Looking back at the last couple of years, LeBenger reports that “We’ve done very, very well in our population health process, meaning that we beat the market in PMPM [per member per month] costs in the state of New Jersey by almost 8 percent in the past year. What we found out” in terms of how to achieve success under risk-based contracts, “is that you must share data with your physicians, meaning that you have to scrub it, you have to fix it, and you have to work with financial and clinical data together. And it has to be timely data—you need timely data from the payers. And you have to put the right data into the right health information exchange. And you have to understand where your high-cost points are in your model of healthcare.”
Jeffrey LeBenger, M.D.
LeBenger further clarifies what he believes is and is not essential to medical group leaders wading into the ocean of risk-based contracting. “Everybody says it’s population health, population health,” he says. “To be honest, I think that’s a bit wrong. You have to look at your model of healthcare. We’re getting very close to 800 providers; we’re in seven counties. And what we’ve done is that we’ve created high-acuity urgent care centers with imaging and with specialists; and we’ve created high-risk clinics for our high-risk patients. We do transitions of care for our sickest 5 to 10 percent of patients. We have home healthcare. We have medical directors at 70 percent of the long-term facilities we’re in. We compensate based on outcomes. And we follow the patient-centered medical home concept; and we really manage the patients out of the hospitals. For us, a hospital is a center for tertiary or quaternary care. We look very closely at monitoring patients out of the hospital.” It’s all of those factors—essentially, creating a data-driven care management system around one’s covered populations, especially for all those patients with chronic illnesses—that is at the heart of success in this emerging world, he emphasizes.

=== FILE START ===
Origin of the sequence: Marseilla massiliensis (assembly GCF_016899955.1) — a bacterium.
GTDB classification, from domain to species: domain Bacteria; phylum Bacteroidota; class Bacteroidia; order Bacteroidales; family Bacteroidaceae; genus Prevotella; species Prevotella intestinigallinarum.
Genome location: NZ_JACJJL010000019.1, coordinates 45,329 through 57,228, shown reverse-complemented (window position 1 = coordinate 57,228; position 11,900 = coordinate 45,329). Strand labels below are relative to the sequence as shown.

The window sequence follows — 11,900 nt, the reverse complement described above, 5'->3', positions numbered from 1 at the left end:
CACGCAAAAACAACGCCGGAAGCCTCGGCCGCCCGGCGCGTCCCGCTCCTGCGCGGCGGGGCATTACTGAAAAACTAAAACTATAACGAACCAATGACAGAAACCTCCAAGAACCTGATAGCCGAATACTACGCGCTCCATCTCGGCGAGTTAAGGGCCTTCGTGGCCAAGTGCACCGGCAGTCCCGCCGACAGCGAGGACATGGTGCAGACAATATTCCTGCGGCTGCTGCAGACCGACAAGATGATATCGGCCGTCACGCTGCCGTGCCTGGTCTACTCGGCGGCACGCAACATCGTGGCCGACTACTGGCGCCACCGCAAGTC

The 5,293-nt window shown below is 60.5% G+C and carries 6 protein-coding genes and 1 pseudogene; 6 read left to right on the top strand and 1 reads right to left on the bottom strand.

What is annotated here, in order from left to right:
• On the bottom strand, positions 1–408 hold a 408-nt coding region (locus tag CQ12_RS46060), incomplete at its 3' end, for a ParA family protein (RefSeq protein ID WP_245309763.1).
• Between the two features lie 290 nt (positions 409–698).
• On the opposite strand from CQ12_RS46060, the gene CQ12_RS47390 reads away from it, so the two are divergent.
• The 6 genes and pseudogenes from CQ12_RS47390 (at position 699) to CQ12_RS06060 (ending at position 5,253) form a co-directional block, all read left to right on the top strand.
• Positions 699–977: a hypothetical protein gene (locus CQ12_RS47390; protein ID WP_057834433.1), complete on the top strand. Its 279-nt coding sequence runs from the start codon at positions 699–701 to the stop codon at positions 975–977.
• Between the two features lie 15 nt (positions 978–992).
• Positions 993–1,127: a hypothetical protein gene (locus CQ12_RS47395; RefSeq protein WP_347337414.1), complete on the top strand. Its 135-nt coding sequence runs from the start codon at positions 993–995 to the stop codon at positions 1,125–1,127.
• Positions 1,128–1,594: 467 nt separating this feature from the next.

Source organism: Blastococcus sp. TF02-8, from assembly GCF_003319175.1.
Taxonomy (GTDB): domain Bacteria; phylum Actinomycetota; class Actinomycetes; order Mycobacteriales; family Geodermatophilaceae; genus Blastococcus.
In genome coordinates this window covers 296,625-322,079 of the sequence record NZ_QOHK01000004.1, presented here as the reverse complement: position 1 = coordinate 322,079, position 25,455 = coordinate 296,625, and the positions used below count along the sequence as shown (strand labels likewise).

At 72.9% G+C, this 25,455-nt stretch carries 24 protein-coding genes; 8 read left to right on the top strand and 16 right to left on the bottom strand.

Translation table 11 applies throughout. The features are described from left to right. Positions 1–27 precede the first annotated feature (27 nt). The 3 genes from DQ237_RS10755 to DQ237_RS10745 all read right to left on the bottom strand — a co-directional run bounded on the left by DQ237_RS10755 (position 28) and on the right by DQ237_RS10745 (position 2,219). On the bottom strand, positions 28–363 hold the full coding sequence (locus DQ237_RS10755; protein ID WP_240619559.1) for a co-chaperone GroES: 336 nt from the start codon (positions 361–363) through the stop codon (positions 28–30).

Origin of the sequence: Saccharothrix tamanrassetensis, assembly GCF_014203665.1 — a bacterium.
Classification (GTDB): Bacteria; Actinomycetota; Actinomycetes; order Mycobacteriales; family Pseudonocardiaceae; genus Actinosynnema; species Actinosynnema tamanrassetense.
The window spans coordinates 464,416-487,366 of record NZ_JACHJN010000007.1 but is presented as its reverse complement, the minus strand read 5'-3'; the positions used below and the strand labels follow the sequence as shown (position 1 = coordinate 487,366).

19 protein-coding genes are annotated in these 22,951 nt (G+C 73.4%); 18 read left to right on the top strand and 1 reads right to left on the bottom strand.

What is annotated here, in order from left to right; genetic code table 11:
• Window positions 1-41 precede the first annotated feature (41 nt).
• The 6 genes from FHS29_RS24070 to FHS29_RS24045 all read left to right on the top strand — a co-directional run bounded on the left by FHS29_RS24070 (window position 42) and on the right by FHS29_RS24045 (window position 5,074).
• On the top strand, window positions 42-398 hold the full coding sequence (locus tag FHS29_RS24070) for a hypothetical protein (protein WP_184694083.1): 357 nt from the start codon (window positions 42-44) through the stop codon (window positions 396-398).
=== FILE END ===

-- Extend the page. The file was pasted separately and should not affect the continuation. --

LeBenger’s perspective is shared with all of those interviewed for this story, who agree that:
- The leaders of medical groups pursuing risk-based contracts, or considering doing so, need to develop core strategies that risk-stratify their covered populations and shift very strongly towards a care management-driven system of care that focuses on upstream interventions that avert ED visits and inpatient hospitalizations to the extent possible.
- Medical group leaders need to develop highly sophisticated data and information systems that accurately bring together and analyze clinical information from their electronic health records (EHRs) and claims data from the payers with whom they’re contracting, in order to identify any gaps in care or care management; and they need to dovetail those information and analytics processes with multidisciplinary care management processes.